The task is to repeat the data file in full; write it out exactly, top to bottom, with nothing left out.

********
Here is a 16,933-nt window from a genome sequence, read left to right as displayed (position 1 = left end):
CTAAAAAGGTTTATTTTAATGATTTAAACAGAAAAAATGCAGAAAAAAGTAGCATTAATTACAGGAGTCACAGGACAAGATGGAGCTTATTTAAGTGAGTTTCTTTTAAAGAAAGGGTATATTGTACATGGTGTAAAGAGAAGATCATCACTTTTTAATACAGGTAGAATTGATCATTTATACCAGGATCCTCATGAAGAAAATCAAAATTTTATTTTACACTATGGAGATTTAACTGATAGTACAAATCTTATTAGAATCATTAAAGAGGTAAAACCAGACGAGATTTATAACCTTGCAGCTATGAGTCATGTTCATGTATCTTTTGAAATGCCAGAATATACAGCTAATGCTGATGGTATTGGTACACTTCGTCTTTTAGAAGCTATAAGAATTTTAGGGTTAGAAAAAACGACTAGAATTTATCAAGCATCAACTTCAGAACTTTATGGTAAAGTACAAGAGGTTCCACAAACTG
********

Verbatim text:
Here is a 16,933-nt window from a genome sequence, read left to right as displayed (position 1 = left end):
CTAAAAAGGTTTATTTTAATGATTTAAACAGAAAAAATGCAGAAAAAAGTAGCATTAATTACAGGAGTCACAGGACAAGATGGAGCTTATTTAAGTGAGTTTCTTTTAAAGAAAGGGTATATTGTACATGGTGTAAAGAGAAGATCATCACTTTTTAATACAGGTAGAATTGATCATTTATACCAGGATCCTCATGAAGAAAATCAAAATTTTATTTTACACTATGGAGATTTAACTGATAGTACAAATCTTATTAGAATCATTAAAGAGGTAAAACCAGACGAGATTTATAACCTTGCAGCTATGAGTCATGTTCATGTATCTTTTGAAATGCCAGAATATACAGCTAATGCTGATGGTATTGGTACACTTCGTCTTTTAGAAGCTATAAGAATTTTAGGGTTAGAAAAAACGACTAGAATTTATCAAGCATCAACTTCAGAACTTTATGGTAAAGTACAAGAGGTTCCACAAACTG